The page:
Learning new things through academic routes is great for preparing for a career but learning to see things from multiple perspectives is a skill that will serve you for your entire life span.

6. College may be needed for meeting professional licensure requirements

While it might not matter for all of the potential career paths you’re currently considering, a college education is often a requirement tied to professional licensure and certification.

For example, nurses at all professional levels must complete an approved nursing program in order to sit for their respective NCLEX® exams. Passing these exams is a key part of the state licensure process—and you cannot work as a nurse without meeting that standard. Additionally, careers such as attorneys, teachers, physical therapists, social workers, personal finance agents, realtors and information security analysts all require some type of certification or licensure—many of which are tied directly to college education.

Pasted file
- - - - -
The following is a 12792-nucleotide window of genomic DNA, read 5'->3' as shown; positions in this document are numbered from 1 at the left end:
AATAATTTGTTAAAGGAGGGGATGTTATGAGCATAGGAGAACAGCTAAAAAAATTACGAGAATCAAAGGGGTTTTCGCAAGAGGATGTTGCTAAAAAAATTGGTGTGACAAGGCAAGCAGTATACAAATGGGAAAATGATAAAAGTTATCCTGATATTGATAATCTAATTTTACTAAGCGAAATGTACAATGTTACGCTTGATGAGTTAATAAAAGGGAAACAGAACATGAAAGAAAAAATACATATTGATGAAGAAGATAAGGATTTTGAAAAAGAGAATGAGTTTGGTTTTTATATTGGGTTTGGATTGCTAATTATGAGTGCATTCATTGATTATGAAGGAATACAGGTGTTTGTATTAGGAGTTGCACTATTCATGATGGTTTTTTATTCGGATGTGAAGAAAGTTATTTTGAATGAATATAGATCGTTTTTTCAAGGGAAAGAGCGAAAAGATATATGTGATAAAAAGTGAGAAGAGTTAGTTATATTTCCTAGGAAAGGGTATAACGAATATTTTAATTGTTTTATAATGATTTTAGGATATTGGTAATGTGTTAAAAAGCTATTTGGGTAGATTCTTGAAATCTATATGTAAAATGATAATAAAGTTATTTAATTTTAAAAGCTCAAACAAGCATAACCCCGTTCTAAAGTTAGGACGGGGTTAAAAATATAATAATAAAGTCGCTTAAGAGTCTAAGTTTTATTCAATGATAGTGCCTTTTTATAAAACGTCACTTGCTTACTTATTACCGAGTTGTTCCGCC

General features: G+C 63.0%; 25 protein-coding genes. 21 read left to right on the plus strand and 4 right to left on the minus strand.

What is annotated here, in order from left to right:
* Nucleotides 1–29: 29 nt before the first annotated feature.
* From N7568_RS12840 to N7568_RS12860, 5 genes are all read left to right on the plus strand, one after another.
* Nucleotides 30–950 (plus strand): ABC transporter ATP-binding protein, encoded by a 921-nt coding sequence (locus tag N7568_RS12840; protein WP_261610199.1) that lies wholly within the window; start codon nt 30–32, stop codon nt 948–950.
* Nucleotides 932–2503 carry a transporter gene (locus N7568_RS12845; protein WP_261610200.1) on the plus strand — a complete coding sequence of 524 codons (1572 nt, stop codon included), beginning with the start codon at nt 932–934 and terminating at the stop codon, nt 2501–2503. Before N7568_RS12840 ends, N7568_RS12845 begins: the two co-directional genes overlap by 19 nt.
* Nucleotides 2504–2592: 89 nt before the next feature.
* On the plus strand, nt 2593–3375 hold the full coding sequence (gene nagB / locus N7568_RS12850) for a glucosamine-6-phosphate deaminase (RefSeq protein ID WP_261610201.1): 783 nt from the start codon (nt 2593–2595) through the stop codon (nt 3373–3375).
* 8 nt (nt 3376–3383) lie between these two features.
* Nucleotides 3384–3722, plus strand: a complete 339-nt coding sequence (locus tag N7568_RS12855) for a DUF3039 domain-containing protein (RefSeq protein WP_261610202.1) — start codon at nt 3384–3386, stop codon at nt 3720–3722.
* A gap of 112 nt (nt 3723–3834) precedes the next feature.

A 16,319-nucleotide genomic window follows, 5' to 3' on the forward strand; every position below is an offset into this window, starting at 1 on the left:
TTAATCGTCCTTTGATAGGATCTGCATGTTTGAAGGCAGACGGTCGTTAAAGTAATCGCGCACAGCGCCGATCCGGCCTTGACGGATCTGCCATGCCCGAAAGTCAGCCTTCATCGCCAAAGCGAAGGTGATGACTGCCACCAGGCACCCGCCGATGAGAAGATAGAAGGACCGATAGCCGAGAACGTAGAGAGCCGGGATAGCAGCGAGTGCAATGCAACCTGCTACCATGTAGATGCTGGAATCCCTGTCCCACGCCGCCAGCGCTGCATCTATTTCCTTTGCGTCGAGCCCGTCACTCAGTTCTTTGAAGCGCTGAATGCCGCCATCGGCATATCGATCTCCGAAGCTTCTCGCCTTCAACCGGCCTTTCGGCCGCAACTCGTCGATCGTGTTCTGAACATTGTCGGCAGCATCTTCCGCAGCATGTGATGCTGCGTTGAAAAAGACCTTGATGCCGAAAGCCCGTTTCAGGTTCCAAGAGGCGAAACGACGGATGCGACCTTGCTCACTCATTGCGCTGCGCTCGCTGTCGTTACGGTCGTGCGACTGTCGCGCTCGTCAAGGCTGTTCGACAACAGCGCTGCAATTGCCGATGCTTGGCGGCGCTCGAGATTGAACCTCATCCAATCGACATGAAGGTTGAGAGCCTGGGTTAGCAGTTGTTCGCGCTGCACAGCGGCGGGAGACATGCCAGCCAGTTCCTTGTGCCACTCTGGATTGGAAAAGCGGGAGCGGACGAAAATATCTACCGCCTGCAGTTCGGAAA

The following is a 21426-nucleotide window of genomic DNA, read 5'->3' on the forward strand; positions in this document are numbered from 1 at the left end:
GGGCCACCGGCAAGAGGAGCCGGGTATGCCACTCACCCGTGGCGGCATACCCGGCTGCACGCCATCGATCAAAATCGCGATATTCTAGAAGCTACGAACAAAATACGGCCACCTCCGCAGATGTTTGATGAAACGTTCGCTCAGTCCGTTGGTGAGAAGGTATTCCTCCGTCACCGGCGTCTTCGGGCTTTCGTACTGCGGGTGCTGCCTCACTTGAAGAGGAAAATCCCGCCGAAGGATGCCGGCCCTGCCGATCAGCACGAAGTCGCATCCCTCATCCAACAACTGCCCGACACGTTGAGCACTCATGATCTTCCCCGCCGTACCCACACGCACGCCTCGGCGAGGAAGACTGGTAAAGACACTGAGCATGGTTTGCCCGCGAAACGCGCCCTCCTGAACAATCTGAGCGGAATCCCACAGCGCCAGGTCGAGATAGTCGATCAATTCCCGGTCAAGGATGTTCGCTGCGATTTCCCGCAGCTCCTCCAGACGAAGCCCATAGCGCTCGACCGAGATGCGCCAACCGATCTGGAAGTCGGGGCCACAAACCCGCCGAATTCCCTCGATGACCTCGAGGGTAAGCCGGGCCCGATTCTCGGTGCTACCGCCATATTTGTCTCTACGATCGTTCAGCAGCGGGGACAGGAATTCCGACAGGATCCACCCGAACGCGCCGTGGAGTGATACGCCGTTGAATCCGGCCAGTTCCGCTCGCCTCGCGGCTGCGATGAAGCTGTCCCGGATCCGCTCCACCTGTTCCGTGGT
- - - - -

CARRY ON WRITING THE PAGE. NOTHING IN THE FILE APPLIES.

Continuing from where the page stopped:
7. It can help you maintain a competitive edge

The modern economy requires workers that are adaptable and willing to learn. Having a college degree is one way to quickly demonstrate that you’re a person who isn’t afraid to work hard and stick with projects when times get difficult. But that isn’t to say that getting a college degree doesn’t require technical know-how. Indeed, many employers seek candidates who can offer up a range of skills.

“In today's business environment, proper training is priceless,” says Daniel Rutberg, co-founder of MuteSix. “While real-world experience can count for a lot in the workplace, acquiring that knowledge that can only be gained from professional instruction simply can't be replaced.”

Having a college degree on your resume is also important for another key reason: the increased reliance on artificial intelligence and other high-tech to sort and scan resumes.

“There are now services using video assessment and resume analyzing to quickly remove applicants that do not meet job requirements,” explains Akram Assaf, founder and CTO of Bayt. “Therefore, with AI technology running a large portion of the recruiting process, it may remove those applicants that do not hold a degree, regardless of other relevant experience.”